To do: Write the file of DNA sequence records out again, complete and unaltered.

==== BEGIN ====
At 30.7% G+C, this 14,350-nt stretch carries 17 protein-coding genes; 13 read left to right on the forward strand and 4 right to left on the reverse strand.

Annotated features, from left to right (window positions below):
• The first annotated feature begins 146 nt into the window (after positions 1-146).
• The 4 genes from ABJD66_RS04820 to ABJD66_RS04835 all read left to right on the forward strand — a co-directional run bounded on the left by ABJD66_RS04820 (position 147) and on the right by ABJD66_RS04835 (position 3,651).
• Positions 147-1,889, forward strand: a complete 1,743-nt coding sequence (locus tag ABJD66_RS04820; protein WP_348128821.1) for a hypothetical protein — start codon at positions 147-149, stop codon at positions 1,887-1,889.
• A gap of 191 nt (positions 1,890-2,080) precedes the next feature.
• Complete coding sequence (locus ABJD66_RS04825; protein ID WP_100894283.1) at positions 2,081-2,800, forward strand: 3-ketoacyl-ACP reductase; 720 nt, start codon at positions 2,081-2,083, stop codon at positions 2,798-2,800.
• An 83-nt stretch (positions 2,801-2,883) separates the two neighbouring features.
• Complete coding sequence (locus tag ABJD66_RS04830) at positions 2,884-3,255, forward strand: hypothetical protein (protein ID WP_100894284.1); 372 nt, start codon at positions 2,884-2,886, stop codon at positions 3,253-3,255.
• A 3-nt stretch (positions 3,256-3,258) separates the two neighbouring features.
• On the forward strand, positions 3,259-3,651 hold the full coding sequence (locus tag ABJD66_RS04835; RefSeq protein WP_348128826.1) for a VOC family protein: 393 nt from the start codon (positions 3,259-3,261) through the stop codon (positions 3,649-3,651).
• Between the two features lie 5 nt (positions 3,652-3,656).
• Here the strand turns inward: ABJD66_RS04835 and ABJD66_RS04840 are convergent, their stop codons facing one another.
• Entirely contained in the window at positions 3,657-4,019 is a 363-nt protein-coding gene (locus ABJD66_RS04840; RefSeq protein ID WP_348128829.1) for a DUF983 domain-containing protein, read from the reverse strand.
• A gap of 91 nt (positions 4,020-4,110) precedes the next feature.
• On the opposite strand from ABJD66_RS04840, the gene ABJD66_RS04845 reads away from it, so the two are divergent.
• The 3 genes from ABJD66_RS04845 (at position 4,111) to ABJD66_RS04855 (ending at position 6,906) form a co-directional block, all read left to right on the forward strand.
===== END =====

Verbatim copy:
At 30.7% G+C, this 14,350-nt stretch carries 17 protein-coding genes; 13 read left to right on the forward strand and 4 right to left on the reverse strand.

Annotated features, from left to right (window positions below):
• The first annotated feature begins 146 nt into the window (after positions 1-146).
• The 4 genes from ABJD66_RS04820 to ABJD66_RS04835 all read left to right on the forward strand — a co-directional run bounded on the left by ABJD66_RS04820 (position 147) and on the right by ABJD66_RS04835 (position 3,651).
• Positions 147-1,889, forward strand: a complete 1,743-nt coding sequence (locus tag ABJD66_RS04820; protein WP_348128821.1) for a hypothetical protein — start codon at positions 147-149, stop codon at positions 1,887-1,889.
• A gap of 191 nt (positions 1,890-2,080) precedes the next feature.
• Complete coding sequence (locus ABJD66_RS04825; protein ID WP_100894283.1) at positions 2,081-2,800, forward strand: 3-ketoacyl-ACP reductase; 720 nt, start codon at positions 2,081-2,083, stop codon at positions 2,798-2,800.
• An 83-nt stretch (positions 2,801-2,883) separates the two neighbouring features.
• Complete coding sequence (locus tag ABJD66_RS04830) at positions 2,884-3,255, forward strand: hypothetical protein (protein ID WP_100894284.1); 372 nt, start codon at positions 2,884-2,886, stop codon at positions 3,253-3,255.
• A 3-nt stretch (positions 3,256-3,258) separates the two neighbouring features.
• On the forward strand, positions 3,259-3,651 hold the full coding sequence (locus tag ABJD66_RS04835; RefSeq protein WP_348128826.1) for a VOC family protein: 393 nt from the start codon (positions 3,259-3,261) through the stop codon (positions 3,649-3,651).
• Between the two features lie 5 nt (positions 3,652-3,656).
• Here the strand turns inward: ABJD66_RS04835 and ABJD66_RS04840 are convergent, their stop codons facing one another.
• Entirely contained in the window at positions 3,657-4,019 is a 363-nt protein-coding gene (locus ABJD66_RS04840; RefSeq protein ID WP_348128829.1) for a DUF983 domain-containing protein, read from the reverse strand.
• A gap of 91 nt (positions 4,020-4,110) precedes the next feature.
• On the opposite strand from ABJD66_RS04840, the gene ABJD66_RS04845 reads away from it, so the two are divergent.
• The 3 genes from ABJD66_RS04845 (at position 4,111) to ABJD66_RS04855 (ending at position 6,906) form a co-directional block, all read left to right on the forward strand.